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Just GOT the BOOK

anthon_74anthon_74 Marin county, CA✭✭✭✭ Alta Mira M 01
Hey there everybody,

My name is Anthony and I just received the Daniel Givone book.

FYI, I picked this book because I wanted to learn licks that were presented as being playable over "this chord shape" or "that chord shape" so it would be easier to transpose, and therefore master.

So..... As it turns out, the 5 forms are VERY similar to the major scale system I use, and as a result, I've pretty much gotten them all in my fingers fairly quickly.

Here are my questions -

How important is it to be able to read french?

Should I just follow the pages, learn the phrases, then the next sections stuff,etc etc ??

Is there any VITAL info in the text of the book that helps one learn how to apply this stuff to Gypsy Jazz, or is it all pretty self evident to one with good theory knowledge, and 20 years experience playing the guitar?

One thought I have is to take a single page of phrases; Learn them completely, and then transpose them to about 3 or 4 other keys, going down the circle of 5ths, in C (or Am), then G(or Em), then D(or Bm), etc(this is how I learned my major scale/mode system).

Thanks !


  • spudspud paris, france✭✭✭✭
    Posts: 101
    if you do know a bit theory i think you will be fine. there is just the first section that talks about technique where there is a lot of text, but i think you can find out that info from other sources.

    all the text for the patterns, licks, studies and even the voicings are pretty self evident.
  • Lango-DjangoLango-Django Niagara-On-The-Lake, ONModerator
    Posts: 1,709
    Anthony, I'm glad to hear that you now have the book. We hope you'll join our group; you are as welcome as the flowers in May.

    Also glad to hear that the five major forms fall under your fingers easily! And your way of practising them is very sensible.

    If you're like me, you may find the minor forms a bit more challenging; I've basically put them to one side for awhile while I try to completely internalize the major and dominant major forms.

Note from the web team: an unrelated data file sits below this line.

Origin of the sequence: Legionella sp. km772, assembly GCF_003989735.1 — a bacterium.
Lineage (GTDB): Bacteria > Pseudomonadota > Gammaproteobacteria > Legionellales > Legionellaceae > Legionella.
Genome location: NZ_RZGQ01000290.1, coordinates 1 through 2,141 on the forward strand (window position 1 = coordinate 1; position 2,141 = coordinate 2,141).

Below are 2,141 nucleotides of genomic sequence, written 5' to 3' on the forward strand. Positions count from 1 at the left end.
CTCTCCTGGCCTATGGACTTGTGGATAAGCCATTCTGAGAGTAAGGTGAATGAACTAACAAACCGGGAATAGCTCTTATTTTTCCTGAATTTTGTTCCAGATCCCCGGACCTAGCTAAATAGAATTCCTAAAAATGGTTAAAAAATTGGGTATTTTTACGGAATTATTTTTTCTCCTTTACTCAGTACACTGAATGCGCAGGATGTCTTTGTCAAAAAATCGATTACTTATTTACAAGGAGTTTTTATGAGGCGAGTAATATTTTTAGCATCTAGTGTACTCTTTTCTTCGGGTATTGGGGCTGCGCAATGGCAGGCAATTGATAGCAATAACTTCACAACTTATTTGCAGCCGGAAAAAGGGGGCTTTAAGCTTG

(But those minor/ minor V7 forms' exotic oriental sound does make them irresistible to listen to, n'est-ce pas?)

    I agree with previous poster and fellow GGG member Spud: I don't think that the French text is really that important to understanding what's in the book, but if there's anything that's really bugging you, I'd be happy to offer my translation service; I'm a retired teacher who once taught French, among other subjects. Spud is actually living in France right now, so I'm sure he must be very fluent.

    (BTW, one phrase that initially mystified me was the bottom of page 30's reference to "tourner en boucle" which wasn't in my big Collins-Robert dictionary.... so I had to ask a native French speaker... turns out the English translation is "turnaround"!)

    Anthony, if you'll e-mail me at <!-- e --><a href=""></a><!-- e --> and tell me what words can be found at the top of page 14, I'll arrange for you to get your GGG badge and secret decoder ring.

    Paul Cezanne: "I could paint for a thousand years without stopping and I would still feel as though I knew nothing."

    Edgar Degas: "Only when he no longer knows what he is doing does the painter do good things.... To draw, you must close your eyes and sing."

    Georges Braque: "In art there is only one thing that counts: the bit that can’t be explained."
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